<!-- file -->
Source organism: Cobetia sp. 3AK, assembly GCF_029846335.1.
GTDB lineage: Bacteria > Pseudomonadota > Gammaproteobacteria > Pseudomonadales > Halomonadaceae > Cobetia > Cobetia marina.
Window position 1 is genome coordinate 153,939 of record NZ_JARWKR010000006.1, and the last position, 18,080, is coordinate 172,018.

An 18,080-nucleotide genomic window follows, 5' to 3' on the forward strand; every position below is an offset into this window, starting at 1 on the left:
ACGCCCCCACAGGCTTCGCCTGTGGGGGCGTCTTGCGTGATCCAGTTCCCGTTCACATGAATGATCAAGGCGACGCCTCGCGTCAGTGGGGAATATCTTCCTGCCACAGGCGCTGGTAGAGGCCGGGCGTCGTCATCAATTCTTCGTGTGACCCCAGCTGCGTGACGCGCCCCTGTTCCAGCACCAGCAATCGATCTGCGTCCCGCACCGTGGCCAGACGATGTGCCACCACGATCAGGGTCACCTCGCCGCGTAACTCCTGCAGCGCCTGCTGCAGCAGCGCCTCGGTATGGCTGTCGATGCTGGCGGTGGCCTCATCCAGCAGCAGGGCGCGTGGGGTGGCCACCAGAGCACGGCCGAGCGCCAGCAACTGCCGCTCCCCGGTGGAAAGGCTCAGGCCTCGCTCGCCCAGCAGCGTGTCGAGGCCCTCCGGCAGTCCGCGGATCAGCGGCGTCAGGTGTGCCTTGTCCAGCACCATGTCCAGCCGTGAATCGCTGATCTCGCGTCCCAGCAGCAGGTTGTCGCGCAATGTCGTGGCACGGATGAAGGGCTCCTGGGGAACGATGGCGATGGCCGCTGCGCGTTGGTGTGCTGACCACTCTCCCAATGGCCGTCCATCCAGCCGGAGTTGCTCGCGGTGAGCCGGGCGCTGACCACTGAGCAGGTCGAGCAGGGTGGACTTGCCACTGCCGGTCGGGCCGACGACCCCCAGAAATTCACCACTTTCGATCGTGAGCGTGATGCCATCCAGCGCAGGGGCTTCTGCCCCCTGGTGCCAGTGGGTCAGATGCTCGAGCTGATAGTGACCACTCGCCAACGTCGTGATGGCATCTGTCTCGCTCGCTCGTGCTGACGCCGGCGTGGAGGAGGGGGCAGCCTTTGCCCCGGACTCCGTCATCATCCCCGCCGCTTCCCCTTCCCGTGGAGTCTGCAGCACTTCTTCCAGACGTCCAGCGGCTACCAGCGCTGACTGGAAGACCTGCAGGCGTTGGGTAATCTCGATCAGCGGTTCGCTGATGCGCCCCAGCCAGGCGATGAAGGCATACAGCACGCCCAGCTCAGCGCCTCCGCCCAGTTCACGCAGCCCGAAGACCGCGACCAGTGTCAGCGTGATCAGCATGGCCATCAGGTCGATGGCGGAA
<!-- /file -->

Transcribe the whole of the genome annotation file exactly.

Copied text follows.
Source organism: Cobetia sp. 3AK, assembly GCF_029846335.1.
GTDB lineage: Bacteria > Pseudomonadota > Gammaproteobacteria > Pseudomonadales > Halomonadaceae > Cobetia > Cobetia marina.
Window position 1 is genome coordinate 153,939 of record NZ_JARWKR010000006.1, and the last position, 18,080, is coordinate 172,018.

An 18,080-nucleotide genomic window follows, 5' to 3' on the forward strand; every position below is an offset into this window, starting at 1 on the left:
ACGCCCCCACAGGCTTCGCCTGTGGGGGCGTCTTGCGTGATCCAGTTCCCGTTCACATGAATGATCAAGGCGACGCCTCGCGTCAGTGGGGAATATCTTCCTGCCACAGGCGCTGGTAGAGGCCGGGCGTCGTCATCAATTCTTCGTGTGACCCCAGCTGCGTGACGCGCCCCTGTTCCAGCACCAGCAATCGATCTGCGTCCCGCACCGTGGCCAGACGATGTGCCACCACGATCAGGGTCACCTCGCCGCGTAACTCCTGCAGCGCCTGCTGCAGCAGCGCCTCGGTATGGCTGTCGATGCTGGCGGTGGCCTCATCCAGCAGCAGGGCGCGTGGGGTGGCCACCAGAGCACGGCCGAGCGCCAGCAACTGCCGCTCCCCGGTGGAAAGGCTCAGGCCTCGCTCGCCCAGCAGCGTGTCGAGGCCCTCCGGCAGTCCGCGGATCAGCGGCGTCAGGTGTGCCTTGTCCAGCACCATGTCCAGCCGTGAATCGCTGATCTCGCGTCCCAGCAGCAGGTTGTCGCGCAATGTCGTGGCACGGATGAAGGGCTCCTGGGGAACGATGGCGATGGCCGCTGCGCGTTGGTGTGCTGACCACTCTCCCAATGGCCGTCCATCCAGCCGGAGTTGCTCGCGGTGAGCCGGGCGCTGACCACTGAGCAGGTCGAGCAGGGTGGACTTGCCACTGCCGGTCGGGCCGACGACCCCCAGAAATTCACCACTTTCGATCGTGAGCGTGATGCCATCCAGCGCAGGGGCTTCTGCCCCCTGGTGCCAGTGGGTCAGATGCTCGAGCTGATAGTGACCACTCGCCAACGTCGTGATGGCATCTGTCTCGCTCGCTCGTGCTGACGCCGGCGTGGAGGAGGGGGCAGCCTTTGCCCCGGACTCCGTCATCATCCCCGCCGCTTCCCCTTCCCGTGGAGTCTGCAGCACTTCTTCCAGACGTCCAGCGGCTACCAGCGCTGACTGGAAGACCTGCAGGCGTTGGGTAATCTCGATCAGCGGTTCGCTGATGCGCCCCAGCCAGGCGATGAAGGCATACAGCACGCCCAGCTCAGCGCCTCCGCCCAGTTCACGCAGCCCGAAGACCGCGACCAGTGTCAGCGTGATCAGCATGGCCATCAGGTCGATGGCGGAA